Is academia only for the very devoted?

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Is academia only for the very devoted?

Postby Erica » Thu Feb 17, 2005 7:48 pm

Whoa! Don't feel guilty!

On the contrary you should be proud of your husband for placing a high priority on family time! The impact of a family on an academic career is the subject of a whole lot of debate right now because it IS really hard to balance the two, but it's not going to change if everybody in academia forgoes having children, which would be a ridiculous demand for any career. As it is, lots of people in academia have kids and are very successful.

Your husband's apparent lack of progress is not the result of spending time with you and your kids. I agree with previous posts that he might need to rethink how he approaches his time management and experiments, etc. before pulling up stakes and moving his living quarters into the lab.

Is academia only for the very devoted?

Postby J.J. » Thu Feb 17, 2005 9:38 pm

Gosh-I feel terrible for misreading your original post. Sorry!

I second Dave's suggestion to look in industry. Also, your husband might want to look into government research jobs, like the NIH or FDA. There are also other private research foundations that might be a good fit. They tend to have more reasonable hours because they have a different administrative structure.

Good luck-a supportive family is an asset, not a liability.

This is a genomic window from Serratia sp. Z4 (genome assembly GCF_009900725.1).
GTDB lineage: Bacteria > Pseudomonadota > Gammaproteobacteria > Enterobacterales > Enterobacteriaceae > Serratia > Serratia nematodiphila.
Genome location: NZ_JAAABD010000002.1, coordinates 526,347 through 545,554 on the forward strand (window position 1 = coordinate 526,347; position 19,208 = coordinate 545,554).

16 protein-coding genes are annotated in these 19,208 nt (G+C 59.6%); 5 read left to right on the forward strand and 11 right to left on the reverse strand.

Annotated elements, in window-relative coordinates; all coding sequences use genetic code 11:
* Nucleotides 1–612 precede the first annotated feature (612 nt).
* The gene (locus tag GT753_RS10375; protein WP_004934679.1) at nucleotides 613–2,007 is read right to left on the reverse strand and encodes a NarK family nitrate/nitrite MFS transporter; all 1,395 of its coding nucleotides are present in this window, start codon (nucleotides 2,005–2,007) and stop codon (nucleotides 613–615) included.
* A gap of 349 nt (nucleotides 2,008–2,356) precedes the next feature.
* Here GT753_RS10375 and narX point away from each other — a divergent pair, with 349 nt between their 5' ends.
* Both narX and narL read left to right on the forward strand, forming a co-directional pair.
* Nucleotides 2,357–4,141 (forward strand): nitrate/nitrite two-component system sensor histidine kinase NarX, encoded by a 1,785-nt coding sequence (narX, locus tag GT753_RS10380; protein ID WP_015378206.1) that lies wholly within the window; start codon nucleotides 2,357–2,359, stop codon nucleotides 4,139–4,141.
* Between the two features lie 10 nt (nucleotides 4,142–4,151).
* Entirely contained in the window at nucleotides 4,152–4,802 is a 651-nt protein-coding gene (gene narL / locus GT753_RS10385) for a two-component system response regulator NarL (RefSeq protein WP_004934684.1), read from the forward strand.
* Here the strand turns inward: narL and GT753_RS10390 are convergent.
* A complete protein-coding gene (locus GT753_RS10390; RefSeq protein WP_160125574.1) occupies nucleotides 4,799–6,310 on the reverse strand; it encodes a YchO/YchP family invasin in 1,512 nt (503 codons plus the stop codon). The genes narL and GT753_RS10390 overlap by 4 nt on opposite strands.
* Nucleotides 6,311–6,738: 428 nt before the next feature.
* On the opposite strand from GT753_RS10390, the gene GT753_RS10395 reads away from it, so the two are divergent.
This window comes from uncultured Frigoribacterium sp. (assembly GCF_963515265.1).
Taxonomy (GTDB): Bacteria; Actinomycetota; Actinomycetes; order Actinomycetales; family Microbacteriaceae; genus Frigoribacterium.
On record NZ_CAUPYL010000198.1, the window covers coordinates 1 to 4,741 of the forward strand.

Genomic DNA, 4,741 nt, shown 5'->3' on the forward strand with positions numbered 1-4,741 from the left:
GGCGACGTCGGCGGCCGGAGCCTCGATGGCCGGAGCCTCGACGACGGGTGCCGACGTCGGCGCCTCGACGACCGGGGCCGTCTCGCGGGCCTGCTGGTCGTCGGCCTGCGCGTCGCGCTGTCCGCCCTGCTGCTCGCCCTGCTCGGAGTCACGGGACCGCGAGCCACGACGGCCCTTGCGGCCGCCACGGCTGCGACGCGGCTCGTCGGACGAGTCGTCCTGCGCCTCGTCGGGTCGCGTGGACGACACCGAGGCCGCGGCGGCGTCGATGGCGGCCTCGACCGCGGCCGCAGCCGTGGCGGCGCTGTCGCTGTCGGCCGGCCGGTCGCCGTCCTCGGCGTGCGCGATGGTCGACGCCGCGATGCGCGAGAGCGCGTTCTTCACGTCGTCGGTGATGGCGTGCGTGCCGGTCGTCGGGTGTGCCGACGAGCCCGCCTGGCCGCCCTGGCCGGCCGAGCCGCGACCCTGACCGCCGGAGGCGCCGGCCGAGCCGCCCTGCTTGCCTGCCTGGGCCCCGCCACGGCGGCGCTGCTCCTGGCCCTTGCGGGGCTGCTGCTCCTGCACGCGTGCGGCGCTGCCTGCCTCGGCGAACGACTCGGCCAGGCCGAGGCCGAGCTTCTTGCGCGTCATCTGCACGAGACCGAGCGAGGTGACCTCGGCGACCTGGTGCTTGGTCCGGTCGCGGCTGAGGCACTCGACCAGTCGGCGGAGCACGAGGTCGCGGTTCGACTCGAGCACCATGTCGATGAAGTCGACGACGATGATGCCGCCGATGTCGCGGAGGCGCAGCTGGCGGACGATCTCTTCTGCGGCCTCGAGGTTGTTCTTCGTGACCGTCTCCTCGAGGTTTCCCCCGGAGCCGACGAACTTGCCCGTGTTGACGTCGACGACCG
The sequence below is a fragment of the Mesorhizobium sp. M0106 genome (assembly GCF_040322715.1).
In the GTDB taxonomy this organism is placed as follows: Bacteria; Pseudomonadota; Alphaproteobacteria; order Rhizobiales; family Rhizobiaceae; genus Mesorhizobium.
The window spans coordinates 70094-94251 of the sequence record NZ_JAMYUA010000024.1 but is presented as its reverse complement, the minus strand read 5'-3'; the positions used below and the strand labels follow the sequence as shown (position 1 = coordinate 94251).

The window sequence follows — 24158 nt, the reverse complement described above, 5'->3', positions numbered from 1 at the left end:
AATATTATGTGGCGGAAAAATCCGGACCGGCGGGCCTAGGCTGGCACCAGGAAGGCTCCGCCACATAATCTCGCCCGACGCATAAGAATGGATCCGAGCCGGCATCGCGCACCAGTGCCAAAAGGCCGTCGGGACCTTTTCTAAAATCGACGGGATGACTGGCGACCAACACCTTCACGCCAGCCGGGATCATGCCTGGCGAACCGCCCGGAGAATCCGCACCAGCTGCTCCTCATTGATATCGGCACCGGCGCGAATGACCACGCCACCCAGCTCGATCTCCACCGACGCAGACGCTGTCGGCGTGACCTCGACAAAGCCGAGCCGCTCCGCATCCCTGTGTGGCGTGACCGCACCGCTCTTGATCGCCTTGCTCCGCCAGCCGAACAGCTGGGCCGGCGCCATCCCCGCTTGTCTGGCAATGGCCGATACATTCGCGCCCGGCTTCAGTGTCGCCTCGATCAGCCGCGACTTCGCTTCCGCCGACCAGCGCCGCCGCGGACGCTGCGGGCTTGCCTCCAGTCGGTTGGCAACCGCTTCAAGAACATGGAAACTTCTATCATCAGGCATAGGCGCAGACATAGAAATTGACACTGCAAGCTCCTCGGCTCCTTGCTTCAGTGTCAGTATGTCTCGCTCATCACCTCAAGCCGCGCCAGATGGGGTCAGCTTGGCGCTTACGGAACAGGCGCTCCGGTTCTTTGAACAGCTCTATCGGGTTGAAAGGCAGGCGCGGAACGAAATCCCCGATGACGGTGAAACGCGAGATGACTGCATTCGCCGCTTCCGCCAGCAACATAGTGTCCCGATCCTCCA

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Is academia only for the very devoted?

Postby Emil Chuck » Fri Feb 18, 2005 4:54 pm

While I in principle agree with what's been said, I am not sure based on the impression I get that he has really devoted the time to researching a career in industry. Like most postdocs, he probably wants the t-t position and probably thinks he can be the 1 person in 3 to get the slot.

What is not clear to him perhaps is that after year 5 of your postdoc, your marketability time drops precipitously. Not only does he become ineligible for career transition awards but there is statistical evidence that your chances of getting tenure are correlated to getting a t-t position within 5 years post-Ph.D. (NSF study I think). Beyond 5 years, it becomes remarkably harder.

But I am afraid to say he may have to plan on an additional 2 years of a postdoc/permanent staff postdoc before he becomes marketable to industry. I don't know a lot about what it takes, but he has to take the time to understand the culture, get the networking contacts, go through informational interviews, and then craft his skills and qualifications towards getting the industry job. Then he has to apply for them, and you never know how long your job search is going to be. If you want to go into industry, you have to be sure that's really what you want, and you need to make the effort to show that you are sincere (and not paying lip service because you just want a job). Successfully changing career direction won't happen overnight.
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Is academia only for the very devoted?

Postby Megan » Wed Feb 23, 2005 9:37 am

As an American post-doc in Europe, I have found that good science can be accomplished during humane working hours. When I arrived here, I found myself the only one working on weekend, and the only one here past 7pm. I've cut back to working from 7am to 6pm Monday through Friday and 10-5 on some Sundays (because I like the peace) and my productivity hasn't dropped. My grad-school problem of insomnia has also disappeared. I start an assistant professorship in the U.S. in August and am convinced (with a bit of nervousness) that organization and discipline will let me retain my evenings.
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